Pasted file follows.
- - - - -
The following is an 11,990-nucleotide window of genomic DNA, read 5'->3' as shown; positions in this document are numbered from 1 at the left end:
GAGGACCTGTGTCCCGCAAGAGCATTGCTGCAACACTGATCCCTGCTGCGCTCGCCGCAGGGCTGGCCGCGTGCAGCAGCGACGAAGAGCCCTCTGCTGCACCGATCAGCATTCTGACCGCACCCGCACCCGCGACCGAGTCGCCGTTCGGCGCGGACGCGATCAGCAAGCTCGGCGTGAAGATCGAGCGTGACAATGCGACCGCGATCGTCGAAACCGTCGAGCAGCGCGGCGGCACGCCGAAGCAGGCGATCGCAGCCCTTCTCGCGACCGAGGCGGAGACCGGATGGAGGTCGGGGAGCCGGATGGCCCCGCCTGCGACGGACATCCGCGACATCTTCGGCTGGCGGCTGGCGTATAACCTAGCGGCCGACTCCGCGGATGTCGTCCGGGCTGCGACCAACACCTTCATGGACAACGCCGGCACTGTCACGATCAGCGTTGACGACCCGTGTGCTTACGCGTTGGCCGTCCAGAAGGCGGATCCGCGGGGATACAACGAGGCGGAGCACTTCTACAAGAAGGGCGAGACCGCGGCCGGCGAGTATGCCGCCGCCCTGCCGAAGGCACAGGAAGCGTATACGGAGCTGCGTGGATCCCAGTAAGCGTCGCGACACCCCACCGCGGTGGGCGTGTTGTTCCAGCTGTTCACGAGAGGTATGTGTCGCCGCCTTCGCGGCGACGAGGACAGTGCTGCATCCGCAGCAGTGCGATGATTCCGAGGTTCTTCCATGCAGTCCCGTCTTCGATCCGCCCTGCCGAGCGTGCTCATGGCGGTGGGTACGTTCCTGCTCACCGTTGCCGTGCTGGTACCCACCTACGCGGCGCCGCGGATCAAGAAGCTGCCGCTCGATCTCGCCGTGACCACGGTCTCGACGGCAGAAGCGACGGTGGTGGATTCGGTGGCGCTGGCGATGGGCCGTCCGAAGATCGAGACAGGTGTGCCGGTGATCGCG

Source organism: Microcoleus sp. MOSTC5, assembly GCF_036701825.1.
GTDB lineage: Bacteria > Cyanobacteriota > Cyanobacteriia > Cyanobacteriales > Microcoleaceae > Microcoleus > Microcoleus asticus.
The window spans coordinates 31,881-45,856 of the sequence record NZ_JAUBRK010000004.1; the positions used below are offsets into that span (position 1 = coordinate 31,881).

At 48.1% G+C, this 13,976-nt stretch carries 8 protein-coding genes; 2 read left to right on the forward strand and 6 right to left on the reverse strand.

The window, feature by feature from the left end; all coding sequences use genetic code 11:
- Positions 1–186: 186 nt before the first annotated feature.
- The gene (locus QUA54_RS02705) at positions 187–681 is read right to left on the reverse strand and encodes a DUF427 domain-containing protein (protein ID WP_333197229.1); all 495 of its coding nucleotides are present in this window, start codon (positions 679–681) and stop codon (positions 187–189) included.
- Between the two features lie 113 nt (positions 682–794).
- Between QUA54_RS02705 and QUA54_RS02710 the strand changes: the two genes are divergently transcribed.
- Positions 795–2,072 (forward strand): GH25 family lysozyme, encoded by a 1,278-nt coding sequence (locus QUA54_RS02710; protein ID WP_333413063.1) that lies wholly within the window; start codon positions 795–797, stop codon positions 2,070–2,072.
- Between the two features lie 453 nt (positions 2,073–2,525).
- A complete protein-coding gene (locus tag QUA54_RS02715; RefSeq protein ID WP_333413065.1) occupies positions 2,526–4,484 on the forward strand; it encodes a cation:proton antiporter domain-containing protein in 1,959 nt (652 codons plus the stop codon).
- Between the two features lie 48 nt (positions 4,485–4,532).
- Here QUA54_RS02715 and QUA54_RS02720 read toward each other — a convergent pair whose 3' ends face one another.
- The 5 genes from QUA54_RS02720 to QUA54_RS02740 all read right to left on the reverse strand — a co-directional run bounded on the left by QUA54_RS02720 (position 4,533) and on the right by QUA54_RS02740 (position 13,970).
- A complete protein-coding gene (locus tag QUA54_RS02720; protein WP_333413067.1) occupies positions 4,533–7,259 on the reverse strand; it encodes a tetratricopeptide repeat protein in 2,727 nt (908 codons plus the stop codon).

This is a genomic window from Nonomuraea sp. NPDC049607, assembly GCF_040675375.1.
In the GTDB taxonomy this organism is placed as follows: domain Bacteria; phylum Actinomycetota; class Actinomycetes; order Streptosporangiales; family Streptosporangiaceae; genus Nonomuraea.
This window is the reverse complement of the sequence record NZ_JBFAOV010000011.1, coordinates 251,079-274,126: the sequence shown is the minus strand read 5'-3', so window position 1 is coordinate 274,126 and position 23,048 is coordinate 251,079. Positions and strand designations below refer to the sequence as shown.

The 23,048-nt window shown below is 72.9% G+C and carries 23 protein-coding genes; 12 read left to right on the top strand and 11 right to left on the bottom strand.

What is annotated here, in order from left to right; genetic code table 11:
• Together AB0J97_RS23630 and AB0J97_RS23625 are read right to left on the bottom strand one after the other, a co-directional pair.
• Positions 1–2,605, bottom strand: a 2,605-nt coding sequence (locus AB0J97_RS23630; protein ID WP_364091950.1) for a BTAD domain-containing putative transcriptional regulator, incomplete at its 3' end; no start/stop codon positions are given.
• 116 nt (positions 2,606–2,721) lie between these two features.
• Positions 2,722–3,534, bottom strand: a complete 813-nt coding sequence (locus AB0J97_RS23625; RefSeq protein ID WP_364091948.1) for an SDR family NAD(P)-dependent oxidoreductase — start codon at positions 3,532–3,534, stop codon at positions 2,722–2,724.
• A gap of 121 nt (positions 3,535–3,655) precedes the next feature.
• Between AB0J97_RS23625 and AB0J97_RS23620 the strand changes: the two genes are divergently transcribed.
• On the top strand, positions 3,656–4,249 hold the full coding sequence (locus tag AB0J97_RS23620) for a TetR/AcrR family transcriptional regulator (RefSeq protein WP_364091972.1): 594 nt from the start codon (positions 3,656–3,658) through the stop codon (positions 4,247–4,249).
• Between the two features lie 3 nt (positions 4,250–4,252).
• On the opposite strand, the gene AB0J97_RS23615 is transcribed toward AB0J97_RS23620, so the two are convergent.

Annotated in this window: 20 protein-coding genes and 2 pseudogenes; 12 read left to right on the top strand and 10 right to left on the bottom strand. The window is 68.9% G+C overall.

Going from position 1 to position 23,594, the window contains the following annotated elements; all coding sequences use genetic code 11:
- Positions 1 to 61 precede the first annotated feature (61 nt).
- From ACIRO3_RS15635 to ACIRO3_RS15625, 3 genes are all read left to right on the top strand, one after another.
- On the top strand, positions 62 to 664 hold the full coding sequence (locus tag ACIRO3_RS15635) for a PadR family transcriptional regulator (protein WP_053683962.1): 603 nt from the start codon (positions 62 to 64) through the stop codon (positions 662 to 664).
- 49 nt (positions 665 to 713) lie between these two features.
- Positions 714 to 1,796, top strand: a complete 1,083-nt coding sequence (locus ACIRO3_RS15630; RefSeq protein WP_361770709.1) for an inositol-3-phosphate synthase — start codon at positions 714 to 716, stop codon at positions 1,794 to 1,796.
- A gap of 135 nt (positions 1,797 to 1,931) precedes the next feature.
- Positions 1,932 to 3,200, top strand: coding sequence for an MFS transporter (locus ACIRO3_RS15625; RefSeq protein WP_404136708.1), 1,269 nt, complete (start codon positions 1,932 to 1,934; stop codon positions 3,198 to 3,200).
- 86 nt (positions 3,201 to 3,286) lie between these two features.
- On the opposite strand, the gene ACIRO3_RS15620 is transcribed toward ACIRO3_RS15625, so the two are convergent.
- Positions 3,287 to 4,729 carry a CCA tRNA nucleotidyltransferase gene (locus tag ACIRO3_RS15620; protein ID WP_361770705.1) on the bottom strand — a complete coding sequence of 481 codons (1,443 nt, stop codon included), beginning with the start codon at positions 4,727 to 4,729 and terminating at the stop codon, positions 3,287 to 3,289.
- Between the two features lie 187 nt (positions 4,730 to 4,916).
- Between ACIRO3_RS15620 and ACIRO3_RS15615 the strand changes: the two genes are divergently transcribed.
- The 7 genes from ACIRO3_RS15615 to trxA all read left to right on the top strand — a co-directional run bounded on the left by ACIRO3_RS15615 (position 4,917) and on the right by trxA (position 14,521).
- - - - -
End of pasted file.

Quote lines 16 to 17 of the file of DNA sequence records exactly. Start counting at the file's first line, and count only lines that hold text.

- Here QUA54_RS02715 and QUA54_RS02720 read toward each other — a convergent pair whose 3' ends face one another.
- The 5 genes from QUA54_RS02720 to QUA54_RS02740 all read right to left on the reverse strand — a co-directional run bounded on the left by QUA54_RS02720 (position 4,533) and on the right by QUA54_RS02740 (position 13,970).